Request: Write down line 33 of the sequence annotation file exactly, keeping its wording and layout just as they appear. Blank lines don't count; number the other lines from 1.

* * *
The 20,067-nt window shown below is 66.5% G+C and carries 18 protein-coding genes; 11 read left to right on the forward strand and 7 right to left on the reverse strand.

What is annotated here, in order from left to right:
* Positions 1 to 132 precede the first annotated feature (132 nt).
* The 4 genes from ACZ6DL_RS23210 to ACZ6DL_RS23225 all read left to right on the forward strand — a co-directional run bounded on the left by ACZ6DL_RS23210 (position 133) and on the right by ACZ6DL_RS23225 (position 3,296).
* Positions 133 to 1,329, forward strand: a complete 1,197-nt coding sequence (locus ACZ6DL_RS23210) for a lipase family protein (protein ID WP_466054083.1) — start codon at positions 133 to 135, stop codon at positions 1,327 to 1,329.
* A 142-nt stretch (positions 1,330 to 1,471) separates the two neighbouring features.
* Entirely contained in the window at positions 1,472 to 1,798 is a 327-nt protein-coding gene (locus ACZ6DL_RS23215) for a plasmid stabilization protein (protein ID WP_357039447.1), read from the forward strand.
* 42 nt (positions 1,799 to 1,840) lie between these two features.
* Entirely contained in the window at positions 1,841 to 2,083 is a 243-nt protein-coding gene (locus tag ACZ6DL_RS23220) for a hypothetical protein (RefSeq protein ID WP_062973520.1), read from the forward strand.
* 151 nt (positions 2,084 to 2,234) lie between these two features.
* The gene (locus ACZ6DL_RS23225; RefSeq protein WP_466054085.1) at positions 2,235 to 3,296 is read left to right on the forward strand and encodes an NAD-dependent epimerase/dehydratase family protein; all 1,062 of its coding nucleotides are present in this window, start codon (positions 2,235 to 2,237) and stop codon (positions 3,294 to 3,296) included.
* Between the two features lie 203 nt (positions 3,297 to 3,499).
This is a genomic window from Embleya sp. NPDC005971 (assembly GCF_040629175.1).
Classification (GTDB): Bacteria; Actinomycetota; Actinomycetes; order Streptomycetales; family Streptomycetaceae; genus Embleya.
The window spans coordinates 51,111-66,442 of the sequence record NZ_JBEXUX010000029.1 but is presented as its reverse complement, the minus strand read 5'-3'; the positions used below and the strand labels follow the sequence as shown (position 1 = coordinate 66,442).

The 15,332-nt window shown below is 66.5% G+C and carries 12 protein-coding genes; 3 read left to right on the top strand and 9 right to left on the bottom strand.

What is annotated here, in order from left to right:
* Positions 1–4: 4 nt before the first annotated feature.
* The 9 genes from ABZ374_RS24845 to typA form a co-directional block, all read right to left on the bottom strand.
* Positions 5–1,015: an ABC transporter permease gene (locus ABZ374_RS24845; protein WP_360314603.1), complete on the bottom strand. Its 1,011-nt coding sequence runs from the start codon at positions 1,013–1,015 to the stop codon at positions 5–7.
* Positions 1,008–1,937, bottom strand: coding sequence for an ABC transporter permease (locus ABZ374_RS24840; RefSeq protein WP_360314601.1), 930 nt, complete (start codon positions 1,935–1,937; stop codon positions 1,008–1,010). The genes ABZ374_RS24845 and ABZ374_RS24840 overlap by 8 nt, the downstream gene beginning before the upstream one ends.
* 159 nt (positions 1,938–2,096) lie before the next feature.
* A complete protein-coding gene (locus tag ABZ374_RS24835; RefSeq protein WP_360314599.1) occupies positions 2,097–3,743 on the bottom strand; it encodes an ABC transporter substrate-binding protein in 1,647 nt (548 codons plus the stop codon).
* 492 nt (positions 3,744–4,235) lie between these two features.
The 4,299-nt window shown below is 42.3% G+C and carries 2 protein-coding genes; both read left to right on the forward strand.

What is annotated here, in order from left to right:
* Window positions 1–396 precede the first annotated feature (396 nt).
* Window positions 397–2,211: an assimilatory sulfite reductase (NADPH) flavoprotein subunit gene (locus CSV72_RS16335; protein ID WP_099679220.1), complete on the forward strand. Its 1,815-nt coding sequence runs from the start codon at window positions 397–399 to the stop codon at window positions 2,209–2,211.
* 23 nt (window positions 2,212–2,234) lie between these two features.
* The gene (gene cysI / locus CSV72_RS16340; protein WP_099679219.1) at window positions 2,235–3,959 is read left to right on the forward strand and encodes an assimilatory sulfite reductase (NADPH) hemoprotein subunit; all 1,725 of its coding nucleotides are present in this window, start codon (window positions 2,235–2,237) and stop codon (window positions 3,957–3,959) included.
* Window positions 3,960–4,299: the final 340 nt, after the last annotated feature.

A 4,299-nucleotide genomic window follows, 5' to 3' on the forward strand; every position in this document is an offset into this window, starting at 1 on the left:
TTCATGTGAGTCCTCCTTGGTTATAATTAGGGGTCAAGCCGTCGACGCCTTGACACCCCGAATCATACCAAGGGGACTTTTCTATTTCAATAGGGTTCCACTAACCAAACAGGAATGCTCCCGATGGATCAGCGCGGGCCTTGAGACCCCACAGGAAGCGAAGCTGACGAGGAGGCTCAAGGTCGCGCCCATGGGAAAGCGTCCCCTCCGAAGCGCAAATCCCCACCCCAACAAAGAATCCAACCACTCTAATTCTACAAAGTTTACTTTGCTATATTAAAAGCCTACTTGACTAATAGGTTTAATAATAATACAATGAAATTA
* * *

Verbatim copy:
TTCATGTGAGTCCTCCTTGGTTATAATTAGGGGTCAAGCCGTCGACGCCTTGACACCCCGAATCATACCAAGGGGACTTTTCTATTTCAATAGGGTTCCACTAACCAAACAGGAATGCTCCCGATGGATCAGCGCGGGCCTTGAGACCCCACAGGAAGCGAAGCTGACGAGGAGGCTCAAGGTCGCGCCCATGGGAAAGCGTCCCCTCCGAAGCGCAAATCCCCACCCCAACAAAGAATCCAACCACTCTAATTCTACAAAGTTTACTTTGCTATATTAAAAGCCTACTTGACTAATAGGTTTAATAATAATACAATGAAATTA